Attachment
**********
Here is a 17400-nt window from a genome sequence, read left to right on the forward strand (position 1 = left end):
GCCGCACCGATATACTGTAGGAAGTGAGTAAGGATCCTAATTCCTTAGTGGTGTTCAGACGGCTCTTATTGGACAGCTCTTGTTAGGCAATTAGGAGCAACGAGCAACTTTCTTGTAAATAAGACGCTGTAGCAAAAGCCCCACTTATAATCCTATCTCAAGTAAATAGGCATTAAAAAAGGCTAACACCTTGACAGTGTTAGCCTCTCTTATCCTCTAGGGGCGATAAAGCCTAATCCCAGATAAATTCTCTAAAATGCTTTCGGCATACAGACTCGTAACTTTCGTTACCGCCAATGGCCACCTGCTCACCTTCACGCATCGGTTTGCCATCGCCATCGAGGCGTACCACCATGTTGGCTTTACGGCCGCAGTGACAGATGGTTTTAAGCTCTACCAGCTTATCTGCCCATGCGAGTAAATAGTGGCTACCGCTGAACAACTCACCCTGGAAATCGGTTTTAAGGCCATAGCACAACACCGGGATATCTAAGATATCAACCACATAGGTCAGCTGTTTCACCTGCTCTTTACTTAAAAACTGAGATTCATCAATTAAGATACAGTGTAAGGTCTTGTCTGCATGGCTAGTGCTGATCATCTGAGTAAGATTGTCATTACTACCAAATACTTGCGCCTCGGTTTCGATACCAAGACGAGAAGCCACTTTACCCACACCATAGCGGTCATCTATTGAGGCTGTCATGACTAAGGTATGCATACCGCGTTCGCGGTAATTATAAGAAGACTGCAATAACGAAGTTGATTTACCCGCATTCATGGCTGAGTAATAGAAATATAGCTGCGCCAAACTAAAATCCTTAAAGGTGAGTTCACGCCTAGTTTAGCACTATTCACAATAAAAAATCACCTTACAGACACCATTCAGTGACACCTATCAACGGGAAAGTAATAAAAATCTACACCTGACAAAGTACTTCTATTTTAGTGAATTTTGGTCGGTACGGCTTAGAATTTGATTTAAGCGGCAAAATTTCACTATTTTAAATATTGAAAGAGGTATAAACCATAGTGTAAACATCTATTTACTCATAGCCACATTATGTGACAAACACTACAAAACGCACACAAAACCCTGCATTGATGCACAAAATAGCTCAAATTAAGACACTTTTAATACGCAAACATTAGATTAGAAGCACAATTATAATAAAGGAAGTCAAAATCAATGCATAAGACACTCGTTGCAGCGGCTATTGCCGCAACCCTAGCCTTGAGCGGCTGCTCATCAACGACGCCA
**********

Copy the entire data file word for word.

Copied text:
Here is a 17400-nt window from a genome sequence, read left to right on the forward strand (position 1 = left end):
GCCGCACCGATATACTGTAGGAAGTGAGTAAGGATCCTAATTCCTTAGTGGTGTTCAGACGGCTCTTATTGGACAGCTCTTGTTAGGCAATTAGGAGCAACGAGCAACTTTCTTGTAAATAAGACGCTGTAGCAAAAGCCCCACTTATAATCCTATCTCAAGTAAATAGGCATTAAAAAAGGCTAACACCTTGACAGTGTTAGCCTCTCTTATCCTCTAGGGGCGATAAAGCCTAATCCCAGATAAATTCTCTAAAATGCTTTCGGCATACAGACTCGTAACTTTCGTTACCGCCAATGGCCACCTGCTCACCTTCACGCATCGGTTTGCCATCGCCATCGAGGCGTACCACCATGTTGGCTTTACGGCCGCAGTGACAGATGGTTTTAAGCTCTACCAGCTTATCTGCCCATGCGAGTAAATAGTGGCTACCGCTGAACAACTCACCCTGGAAATCGGTTTTAAGGCCATAGCACAACACCGGGATATCTAAGATATCAACCACATAGGTCAGCTGTTTCACCTGCTCTTTACTTAAAAACTGAGATTCATCAATTAAGATACAGTGTAAGGTCTTGTCTGCATGGCTAGTGCTGATCATCTGAGTAAGATTGTCATTACTACCAAATACTTGCGCCTCGGTTTCGATACCAAGACGAGAAGCCACTTTACCCACACCATAGCGGTCATCTATTGAGGCTGTCATGACTAAGGTATGCATACCGCGTTCGCGGTAATTATAAGAAGACTGCAATAACGAAGTTGATTTACCCGCATTCATGGCTGAGTAATAGAAATATAGCTGCGCCAAACTAAAATCCTTAAAGGTGAGTTCACGCCTAGTTTAGCACTATTCACAATAAAAAATCACCTTACAGACACCATTCAGTGACACCTATCAACGGGAAAGTAATAAAAATCTACACCTGACAAAGTACTTCTATTTTAGTGAATTTTGGTCGGTACGGCTTAGAATTTGATTTAAGCGGCAAAATTTCACTATTTTAAATATTGAAAGAGGTATAAACCATAGTGTAAACATCTATTTACTCATAGCCACATTATGTGACAAACACTACAAAACGCACACAAAACCCTGCATTGATGCACAAAATAGCTCAAATTAAGACACTTTTAATACGCAAACATTAGATTAGAAGCACAATTATAATAAAGGAAGTCAAAATCAATGCATAAGACACTCGTTGCAGCGGCTATTGCCGCAACCCTAGCCTTGAGCGGCTGCTCATCAACGACGCCA